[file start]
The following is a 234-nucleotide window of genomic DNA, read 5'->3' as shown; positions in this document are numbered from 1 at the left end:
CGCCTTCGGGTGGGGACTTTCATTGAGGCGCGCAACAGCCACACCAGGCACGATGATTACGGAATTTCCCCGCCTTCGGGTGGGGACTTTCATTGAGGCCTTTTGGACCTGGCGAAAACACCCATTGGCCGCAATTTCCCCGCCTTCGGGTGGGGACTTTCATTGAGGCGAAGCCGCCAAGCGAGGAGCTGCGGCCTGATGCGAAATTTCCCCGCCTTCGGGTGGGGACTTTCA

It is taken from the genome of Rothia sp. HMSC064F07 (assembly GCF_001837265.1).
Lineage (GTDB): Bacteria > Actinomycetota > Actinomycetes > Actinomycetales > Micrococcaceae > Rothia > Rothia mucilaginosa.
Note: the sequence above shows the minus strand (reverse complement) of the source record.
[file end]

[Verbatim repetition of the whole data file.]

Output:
The following is a 234-nucleotide window of genomic DNA, read 5'->3' as shown; positions in this document are numbered from 1 at the left end:
CGCCTTCGGGTGGGGACTTTCATTGAGGCGCGCAACAGCCACACCAGGCACGATGATTACGGAATTTCCCCGCCTTCGGGTGGGGACTTTCATTGAGGCCTTTTGGACCTGGCGAAAACACCCATTGGCCGCAATTTCCCCGCCTTCGGGTGGGGACTTTCATTGAGGCGAAGCCGCCAAGCGAGGAGCTGCGGCCTGATGCGAAATTTCCCCGCCTTCGGGTGGGGACTTTCA

It is taken from the genome of Rothia sp. HMSC064F07 (assembly GCF_001837265.1).
Lineage (GTDB): Bacteria > Actinomycetota > Actinomycetes > Actinomycetales > Micrococcaceae > Rothia > Rothia mucilaginosa.
Note: the sequence above shows the minus strand (reverse complement) of the source record.